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Mazda To Bring EVs Back to America in 2025 After MX-30 Debacle

If Mazda wants to sell EVs in America, it will need one with more than 100 miles of range.

Mazda’s only attempt at an electric vehicle in the United States market—the Mazda MX-30 crossover—wasn’t exactly a smashing success. Between January and August of 2023, Mazda only sold 100 MX-30s in the U.S., which was down 69% from the previous year. However, that lack of success isn’t completely deterring Mazda from trying again, as the Japanese brand could be back with EVs in the U.S. as early as 2025, according to Nikkei Asia.

There’s no official word on what sort of EVs Mazda will sell first but they will reportedly be built on existing car platforms and most likely be SUVs.


“It’s hard to make money by making small EVs given the high costs of producing automobiles,” said Mazda CEO Masahiro Moro in a recent interview. “We are looking at a segment that will appeal to would-be EV buyers.” If Mazda is looking at U.S. EV buyers, then it will need SUVs to appeal to them.

Regardless of what the next batch of Mazda EVs looks like, they won’t be eligible for $7,500 federal tax credits here in the U.S. For EVs to qualify for that tax credit, per the new Inflation Reduction Act rules, final assembly needs to be done in North America. However, Mazda’s next batch of EVs will be built in its Hofu, Japan plant. That lack of tax incentive could hurt Mazda’s future sales, versus its domestic competitors whose customers will get tax breaks.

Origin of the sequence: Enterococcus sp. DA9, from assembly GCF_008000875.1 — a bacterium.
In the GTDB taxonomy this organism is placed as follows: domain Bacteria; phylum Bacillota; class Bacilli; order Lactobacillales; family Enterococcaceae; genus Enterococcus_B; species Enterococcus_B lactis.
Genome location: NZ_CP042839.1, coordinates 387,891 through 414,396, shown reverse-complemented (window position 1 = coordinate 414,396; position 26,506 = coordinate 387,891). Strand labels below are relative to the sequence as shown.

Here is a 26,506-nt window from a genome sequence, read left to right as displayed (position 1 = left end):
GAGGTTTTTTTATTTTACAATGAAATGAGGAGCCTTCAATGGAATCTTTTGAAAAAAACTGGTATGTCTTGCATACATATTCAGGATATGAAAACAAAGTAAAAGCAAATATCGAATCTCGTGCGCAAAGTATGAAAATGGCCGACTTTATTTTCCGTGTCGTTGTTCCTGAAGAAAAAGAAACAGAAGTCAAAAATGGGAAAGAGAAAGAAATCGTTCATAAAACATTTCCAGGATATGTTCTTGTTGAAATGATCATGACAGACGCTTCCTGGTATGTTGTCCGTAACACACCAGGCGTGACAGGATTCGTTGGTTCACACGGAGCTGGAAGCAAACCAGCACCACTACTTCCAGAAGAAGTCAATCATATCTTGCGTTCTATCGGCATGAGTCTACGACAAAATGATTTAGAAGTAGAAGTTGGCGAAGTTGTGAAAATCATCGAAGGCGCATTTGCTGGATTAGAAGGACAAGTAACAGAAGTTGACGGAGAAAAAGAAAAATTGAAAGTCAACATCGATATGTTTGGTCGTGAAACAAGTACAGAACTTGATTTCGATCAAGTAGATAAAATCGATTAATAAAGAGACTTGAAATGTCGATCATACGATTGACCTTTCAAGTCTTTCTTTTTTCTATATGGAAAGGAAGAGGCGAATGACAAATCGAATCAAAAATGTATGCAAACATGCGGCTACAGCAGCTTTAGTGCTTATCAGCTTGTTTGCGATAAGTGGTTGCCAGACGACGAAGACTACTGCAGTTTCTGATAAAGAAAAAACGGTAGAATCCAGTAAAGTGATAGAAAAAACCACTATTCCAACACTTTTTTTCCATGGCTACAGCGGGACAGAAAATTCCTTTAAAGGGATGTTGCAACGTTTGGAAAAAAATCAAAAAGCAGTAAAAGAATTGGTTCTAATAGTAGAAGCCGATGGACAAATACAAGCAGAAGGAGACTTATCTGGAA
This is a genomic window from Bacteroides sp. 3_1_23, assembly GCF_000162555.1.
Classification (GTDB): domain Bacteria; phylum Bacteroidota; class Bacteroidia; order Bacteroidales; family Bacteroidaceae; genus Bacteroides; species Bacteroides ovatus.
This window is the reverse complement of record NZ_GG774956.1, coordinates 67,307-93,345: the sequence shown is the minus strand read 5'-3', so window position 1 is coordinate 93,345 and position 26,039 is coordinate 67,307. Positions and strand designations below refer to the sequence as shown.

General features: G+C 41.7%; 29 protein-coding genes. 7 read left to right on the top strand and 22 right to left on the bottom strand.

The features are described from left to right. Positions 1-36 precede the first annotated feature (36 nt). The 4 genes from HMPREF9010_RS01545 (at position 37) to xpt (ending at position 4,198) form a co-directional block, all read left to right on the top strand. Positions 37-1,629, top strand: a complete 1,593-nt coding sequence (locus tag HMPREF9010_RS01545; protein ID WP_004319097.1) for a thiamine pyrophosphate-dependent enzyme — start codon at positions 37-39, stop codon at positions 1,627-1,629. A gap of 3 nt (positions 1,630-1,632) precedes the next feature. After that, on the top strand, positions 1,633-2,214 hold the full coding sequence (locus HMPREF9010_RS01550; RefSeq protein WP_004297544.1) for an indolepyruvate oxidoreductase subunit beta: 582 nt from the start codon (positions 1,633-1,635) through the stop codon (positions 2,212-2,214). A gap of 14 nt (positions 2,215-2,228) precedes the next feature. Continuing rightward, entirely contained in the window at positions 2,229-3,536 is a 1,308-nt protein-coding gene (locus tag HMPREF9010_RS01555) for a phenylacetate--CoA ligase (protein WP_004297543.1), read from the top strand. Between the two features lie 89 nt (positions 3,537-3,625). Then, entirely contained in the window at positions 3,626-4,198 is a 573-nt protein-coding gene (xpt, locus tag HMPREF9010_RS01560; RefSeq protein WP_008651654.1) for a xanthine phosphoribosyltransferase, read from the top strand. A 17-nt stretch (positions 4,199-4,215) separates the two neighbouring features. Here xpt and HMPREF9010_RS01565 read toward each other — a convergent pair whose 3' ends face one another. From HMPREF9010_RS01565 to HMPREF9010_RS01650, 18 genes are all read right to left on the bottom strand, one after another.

The plan to keep its new EVs on existing gasoline car platforms is an interesting one, given that many of its rivals are switching to pure electric platforms, such as GM, Volkswagen, and Honda (which is admittedly using GM’s Ultium platform). Dedicated electric platforms are typically lighter, feature better interior dimensions, and allow for more interesting, more aerodynamic designs.

EVs only made up 1% of Mazda’s global sales last year but it will need the U.S. market to bump those numbers up. Mazda wants EV sales to make up at least 25% of its global sales and the U.S. is its biggest single market, with almost 30% of its global sales. However, if it wants Americans to buy EVs, Mazda will need to make one with more than 100 miles of range.

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